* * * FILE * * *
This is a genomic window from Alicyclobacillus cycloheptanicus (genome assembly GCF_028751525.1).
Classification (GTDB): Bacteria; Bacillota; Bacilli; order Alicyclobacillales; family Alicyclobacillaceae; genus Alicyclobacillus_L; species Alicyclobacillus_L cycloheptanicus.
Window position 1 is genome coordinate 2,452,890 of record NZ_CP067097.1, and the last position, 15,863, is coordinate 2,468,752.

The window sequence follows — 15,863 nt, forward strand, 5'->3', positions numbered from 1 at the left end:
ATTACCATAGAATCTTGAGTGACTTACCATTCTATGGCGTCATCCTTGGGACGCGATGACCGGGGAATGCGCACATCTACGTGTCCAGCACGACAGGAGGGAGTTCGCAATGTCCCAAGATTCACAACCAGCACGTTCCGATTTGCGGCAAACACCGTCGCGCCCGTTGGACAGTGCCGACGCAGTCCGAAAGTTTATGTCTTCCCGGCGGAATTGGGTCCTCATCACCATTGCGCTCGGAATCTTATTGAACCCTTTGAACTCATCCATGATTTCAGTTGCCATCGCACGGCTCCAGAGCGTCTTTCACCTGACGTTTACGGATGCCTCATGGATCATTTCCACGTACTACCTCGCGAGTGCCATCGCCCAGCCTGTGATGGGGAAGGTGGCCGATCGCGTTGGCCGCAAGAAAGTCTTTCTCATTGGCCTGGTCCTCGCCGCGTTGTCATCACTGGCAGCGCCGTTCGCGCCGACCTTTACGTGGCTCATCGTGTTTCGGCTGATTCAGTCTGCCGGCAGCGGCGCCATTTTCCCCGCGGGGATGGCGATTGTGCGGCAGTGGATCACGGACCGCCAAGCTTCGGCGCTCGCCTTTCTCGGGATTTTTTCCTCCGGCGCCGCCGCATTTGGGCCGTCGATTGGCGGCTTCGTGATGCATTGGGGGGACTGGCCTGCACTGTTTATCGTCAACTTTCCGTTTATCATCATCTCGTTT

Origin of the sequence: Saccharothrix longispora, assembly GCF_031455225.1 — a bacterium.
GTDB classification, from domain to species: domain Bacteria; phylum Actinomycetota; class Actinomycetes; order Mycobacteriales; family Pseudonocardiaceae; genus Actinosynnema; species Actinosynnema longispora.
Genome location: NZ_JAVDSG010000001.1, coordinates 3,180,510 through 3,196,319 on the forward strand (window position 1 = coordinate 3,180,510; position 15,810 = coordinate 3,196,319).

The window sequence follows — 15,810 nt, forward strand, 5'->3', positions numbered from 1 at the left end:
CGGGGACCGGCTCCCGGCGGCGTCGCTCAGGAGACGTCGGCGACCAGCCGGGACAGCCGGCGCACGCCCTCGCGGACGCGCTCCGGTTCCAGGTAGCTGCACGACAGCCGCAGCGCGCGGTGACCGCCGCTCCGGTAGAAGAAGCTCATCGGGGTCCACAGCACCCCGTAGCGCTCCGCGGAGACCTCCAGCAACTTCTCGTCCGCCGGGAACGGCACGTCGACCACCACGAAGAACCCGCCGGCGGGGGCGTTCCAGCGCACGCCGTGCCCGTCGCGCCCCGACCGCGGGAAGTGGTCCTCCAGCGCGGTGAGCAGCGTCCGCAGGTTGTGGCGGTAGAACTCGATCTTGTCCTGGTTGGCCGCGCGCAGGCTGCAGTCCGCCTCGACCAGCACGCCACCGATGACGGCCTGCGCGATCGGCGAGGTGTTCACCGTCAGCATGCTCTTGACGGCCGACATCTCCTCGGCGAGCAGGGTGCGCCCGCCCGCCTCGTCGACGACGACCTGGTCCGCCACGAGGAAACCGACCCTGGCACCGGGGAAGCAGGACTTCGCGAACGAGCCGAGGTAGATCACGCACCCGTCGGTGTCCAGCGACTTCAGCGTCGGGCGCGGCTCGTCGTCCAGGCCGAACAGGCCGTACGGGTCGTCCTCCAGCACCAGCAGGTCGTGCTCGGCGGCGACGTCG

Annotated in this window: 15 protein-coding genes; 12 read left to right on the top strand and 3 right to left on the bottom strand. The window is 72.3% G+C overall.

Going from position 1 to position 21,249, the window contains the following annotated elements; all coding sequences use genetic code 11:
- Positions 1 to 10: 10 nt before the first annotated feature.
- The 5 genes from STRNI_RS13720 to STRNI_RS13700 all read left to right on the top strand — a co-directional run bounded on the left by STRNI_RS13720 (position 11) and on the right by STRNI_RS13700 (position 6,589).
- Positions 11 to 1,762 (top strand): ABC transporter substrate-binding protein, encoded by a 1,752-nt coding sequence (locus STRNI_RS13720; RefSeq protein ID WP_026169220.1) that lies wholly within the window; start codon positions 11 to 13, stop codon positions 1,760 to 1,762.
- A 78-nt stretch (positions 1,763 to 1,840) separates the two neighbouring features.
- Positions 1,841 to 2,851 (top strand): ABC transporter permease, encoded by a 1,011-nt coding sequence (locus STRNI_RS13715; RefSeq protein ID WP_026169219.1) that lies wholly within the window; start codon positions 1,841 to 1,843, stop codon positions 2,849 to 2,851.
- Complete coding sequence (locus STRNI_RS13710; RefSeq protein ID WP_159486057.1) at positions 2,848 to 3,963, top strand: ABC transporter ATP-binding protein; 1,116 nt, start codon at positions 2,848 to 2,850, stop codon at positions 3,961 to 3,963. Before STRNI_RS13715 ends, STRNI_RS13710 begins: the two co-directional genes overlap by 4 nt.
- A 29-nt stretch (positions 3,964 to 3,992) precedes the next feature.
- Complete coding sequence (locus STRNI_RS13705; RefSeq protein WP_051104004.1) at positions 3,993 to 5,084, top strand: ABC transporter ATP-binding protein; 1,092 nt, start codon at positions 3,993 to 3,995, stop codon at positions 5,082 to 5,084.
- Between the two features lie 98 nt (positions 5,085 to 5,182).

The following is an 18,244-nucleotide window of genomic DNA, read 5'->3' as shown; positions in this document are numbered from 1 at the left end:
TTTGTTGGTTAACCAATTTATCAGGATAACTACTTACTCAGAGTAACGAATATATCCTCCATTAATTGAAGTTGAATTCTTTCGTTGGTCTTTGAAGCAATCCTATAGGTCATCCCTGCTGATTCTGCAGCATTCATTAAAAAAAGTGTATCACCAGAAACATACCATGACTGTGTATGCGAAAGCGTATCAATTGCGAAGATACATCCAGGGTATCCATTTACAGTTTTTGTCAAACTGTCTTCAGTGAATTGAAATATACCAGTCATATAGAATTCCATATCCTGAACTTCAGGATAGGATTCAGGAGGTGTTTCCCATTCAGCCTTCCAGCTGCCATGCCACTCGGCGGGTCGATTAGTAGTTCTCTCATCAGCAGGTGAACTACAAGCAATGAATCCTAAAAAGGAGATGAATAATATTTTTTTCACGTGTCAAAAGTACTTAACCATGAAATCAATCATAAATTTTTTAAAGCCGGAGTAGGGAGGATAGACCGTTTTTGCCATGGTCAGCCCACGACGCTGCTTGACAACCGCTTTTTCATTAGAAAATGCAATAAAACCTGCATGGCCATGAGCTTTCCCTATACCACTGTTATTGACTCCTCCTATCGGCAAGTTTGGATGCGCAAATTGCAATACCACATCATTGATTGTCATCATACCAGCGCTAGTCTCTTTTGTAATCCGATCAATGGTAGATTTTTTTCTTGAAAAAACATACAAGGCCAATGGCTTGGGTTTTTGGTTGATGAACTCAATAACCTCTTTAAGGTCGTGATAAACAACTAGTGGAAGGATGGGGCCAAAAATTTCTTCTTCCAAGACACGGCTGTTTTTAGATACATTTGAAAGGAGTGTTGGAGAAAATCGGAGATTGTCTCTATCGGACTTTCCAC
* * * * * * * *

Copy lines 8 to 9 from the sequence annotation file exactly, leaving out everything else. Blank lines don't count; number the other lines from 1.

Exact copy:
Genome location: NZ_JAVDSG010000001.1, coordinates 3,180,510 through 3,196,319 on the forward strand (window position 1 = coordinate 3,180,510; position 15,810 = coordinate 3,196,319).

The window sequence follows — 15,810 nt, forward strand, 5'->3', positions numbered from 1 at the left end: